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Staff Pirating is Bad Business

Staff Pirating is Unethical and Unhelpful for your Salon!Over the years many of my staff would receive recruitment letters offering higher commissions, booth rental options, suites, and other incentives if they’d leave my salon to join this new one. Everybody on my staff received these “Dear Professional” letters at one time or another.  These letters announced salon expansions and advertised open positions for stylists and, but are nothing more than a headhunter’s attempt to snare employees and clientele from another business.

The letters would tell my employees that they should be keeping more of what they make. After all they built their own clientele, right? They assured readers that this new owner wants to show you just how valuable your clientele is to you…or, rather, how valuable this clientele will be to his particular salon.

These letters all promise the same thing: “Come to my salon and I’ll give you a bigger commission, better benefits, booth rental options, and a new shiny car.” These attempts at staff pirating is flat-out unethical recruitment. This is the type of underhanded business practice that true professionals in the business are trying to toss out of the industry. It’s bad for business. One owner stealing from another is just that: stealing.

Pirating staff from other salon owners is bad business. The beauty industry has suffered long enough from this type of unprofessional behavior. Staff turnover can be devastating to any business. In this ever changing business climate, we should be working together to expand our business credibility, stability, and professionalism.

If you, as a hairstylist, believe a move is important for your career growth, first try to discuss the change with your boss by being honest and respectful. Always try to work out a solution with those you work with. If you still feel a move will benefit your future as a hairdresser, don’t steal your former salon’s customer names without permission from the owner. The new owner should be able to provide you with new customers. Most importantly: don’t burn the bridges behind you. Always leave on good terms. You may want your job back, or references if your new job doesn’t measure up to your expectations. Remember, what goes around comes around, your reputation will follow you to every place you work.

Yes, I know everyone works hard to build a clientele – but by that I do mean everyone. That includes the owner who invests time and money in advertising for more clients. The owner that provides training and education, worries daily about cash flow, paying workers compensation, employment taxes and provides job opportunities. Clients come to a salon because it is stylish, clean, close to home and a pleasant place to be.  In building a successful business, for themselves and their staff, the owner has taken a financial risk, sometimes their life’s savings, and worked very hard to make their salon exactly what their staff and clientele wants and has come to expect. They worked hard and have probably invested the bulk of their profits right back into the salon in order to attract more clients.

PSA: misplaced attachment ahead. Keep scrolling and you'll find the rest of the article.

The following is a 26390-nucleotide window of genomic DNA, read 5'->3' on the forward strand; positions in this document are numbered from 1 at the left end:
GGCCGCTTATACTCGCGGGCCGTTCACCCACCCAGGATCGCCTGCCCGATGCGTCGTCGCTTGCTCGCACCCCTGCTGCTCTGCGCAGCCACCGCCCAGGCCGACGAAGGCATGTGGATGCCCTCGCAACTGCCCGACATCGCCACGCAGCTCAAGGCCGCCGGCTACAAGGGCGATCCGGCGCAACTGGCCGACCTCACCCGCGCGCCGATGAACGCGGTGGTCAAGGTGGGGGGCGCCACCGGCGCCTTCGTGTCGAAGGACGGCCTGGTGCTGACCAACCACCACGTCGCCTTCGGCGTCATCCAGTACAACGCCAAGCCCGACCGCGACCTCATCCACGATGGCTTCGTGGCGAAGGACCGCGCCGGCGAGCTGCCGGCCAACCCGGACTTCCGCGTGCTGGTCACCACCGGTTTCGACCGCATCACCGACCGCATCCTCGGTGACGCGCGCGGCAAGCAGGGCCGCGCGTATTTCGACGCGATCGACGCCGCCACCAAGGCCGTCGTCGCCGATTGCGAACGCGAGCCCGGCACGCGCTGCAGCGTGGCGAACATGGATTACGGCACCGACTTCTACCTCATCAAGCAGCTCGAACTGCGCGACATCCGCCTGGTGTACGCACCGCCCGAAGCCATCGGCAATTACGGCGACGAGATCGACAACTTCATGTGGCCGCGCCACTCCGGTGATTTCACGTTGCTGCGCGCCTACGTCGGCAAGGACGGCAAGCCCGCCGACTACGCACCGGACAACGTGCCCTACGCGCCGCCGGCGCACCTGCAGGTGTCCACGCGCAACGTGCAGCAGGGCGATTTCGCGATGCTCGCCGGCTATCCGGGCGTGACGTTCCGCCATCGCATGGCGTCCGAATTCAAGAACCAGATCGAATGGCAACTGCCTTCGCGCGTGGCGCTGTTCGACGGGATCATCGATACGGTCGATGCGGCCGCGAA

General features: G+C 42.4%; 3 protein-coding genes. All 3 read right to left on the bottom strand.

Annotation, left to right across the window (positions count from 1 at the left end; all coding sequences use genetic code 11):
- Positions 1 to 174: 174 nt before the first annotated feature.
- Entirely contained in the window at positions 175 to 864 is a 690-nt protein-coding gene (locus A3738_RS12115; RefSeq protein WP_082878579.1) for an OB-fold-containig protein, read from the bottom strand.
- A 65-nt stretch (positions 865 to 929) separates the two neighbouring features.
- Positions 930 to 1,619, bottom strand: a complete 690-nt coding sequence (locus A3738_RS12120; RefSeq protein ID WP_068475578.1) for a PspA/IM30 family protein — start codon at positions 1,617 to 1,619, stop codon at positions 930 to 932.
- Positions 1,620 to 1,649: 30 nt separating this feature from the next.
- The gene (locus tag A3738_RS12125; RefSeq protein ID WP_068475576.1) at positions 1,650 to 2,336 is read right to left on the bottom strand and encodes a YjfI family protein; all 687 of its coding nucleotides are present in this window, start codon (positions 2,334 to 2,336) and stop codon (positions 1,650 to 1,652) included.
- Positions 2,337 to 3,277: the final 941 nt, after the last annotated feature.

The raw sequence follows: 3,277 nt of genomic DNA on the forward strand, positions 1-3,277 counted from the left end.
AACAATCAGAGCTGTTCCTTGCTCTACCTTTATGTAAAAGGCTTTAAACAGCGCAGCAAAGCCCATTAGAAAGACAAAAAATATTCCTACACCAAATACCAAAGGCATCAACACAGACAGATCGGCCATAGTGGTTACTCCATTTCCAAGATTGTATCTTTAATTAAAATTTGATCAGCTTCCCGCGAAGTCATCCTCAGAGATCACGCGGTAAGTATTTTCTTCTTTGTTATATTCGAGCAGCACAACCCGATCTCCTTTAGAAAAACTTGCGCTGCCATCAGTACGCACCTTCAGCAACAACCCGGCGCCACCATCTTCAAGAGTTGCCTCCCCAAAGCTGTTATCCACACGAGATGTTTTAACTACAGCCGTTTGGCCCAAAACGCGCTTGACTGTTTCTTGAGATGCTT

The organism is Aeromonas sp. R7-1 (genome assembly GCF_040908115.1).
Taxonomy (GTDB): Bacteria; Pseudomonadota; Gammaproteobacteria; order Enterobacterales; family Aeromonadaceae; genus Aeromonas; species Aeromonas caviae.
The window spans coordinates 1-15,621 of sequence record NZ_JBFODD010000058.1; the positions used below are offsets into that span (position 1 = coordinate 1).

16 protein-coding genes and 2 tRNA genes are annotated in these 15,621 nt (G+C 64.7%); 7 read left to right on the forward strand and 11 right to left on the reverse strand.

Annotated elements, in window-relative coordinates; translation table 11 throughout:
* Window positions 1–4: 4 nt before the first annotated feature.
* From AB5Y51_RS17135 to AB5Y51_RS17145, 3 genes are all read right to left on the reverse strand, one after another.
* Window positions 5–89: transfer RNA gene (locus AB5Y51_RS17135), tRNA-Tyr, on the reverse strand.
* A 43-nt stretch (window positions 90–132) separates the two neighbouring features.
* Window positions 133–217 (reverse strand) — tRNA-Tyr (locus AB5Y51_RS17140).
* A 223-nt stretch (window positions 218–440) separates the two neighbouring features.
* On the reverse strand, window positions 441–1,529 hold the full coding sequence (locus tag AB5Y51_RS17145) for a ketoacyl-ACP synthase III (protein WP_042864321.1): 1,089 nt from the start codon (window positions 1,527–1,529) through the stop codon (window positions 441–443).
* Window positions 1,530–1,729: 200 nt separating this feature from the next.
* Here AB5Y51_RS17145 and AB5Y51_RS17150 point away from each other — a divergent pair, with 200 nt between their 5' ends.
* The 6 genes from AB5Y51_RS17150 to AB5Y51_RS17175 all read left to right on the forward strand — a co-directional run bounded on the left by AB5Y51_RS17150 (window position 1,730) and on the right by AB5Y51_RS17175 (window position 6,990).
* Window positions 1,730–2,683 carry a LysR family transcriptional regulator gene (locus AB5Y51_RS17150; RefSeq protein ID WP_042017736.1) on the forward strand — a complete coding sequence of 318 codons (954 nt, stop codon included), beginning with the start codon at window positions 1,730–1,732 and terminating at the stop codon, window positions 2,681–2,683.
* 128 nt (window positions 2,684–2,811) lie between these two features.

As I travel around the country, I meet regularly with salon owners who want to make a success not only of their business and staff members, but a success for the beauty industry as a whole. For too long a time, the beauty industry and hairdressers have had the reputation of being unprofessional, unstable, and “flaky.” The only one who can change this reputation are the hairdressers themselves. The hairdresser of the 21st Century can be a professional businessperson who is stable, ethical, and artistic — all at the same time.  The hairdresser of today can work side by side with the salon owner to make the salon a successful and professional environment for all concerned.

No matter how the package is wrapped, staff pirating is dishonest and unethical. It will undermine your own growth and stability. It undermines the entire beauty profession. No salon will grow with a constant merry-g0-around staff. If we continue to be divisive, the franchise industry will continue to lower prices and get stronger.

It is time to make some changes. It is time to be professionals in a competitive business world without sneaking around, using unethical recruitment tactics, offering higher commissions or booth rental options. There is more than enough business for everyone. Salon owners and hairdressers alike need to look at themselves and at their career goals and make the changes necessary to move forward toward success without jeopardizing their own integrity of the industry as a whole. It starts with honesty as a Code of Ethics.

If you are a hairdresser who is lured by someone’s staff pirating—think about it carefully. Are they after you for your talent and hard work ethics, or does he just need you for your clientele? Most salons that participate in staff pirating do not have enough clients of their own and must depend on yours. It’s a sign of poor management, which means your job will be unstable working there. You’d be jeopardizing your own job security.

Avoid this type of salon owner. Let’s move together to an honest and successful future for our industry. It it time that we, as professionals, unite and make our profession one that gives us challenge, fulfillment, and financial rewards. It’s time to stop staff pirating.


Please share this article with your colleagues, it’s time for change.

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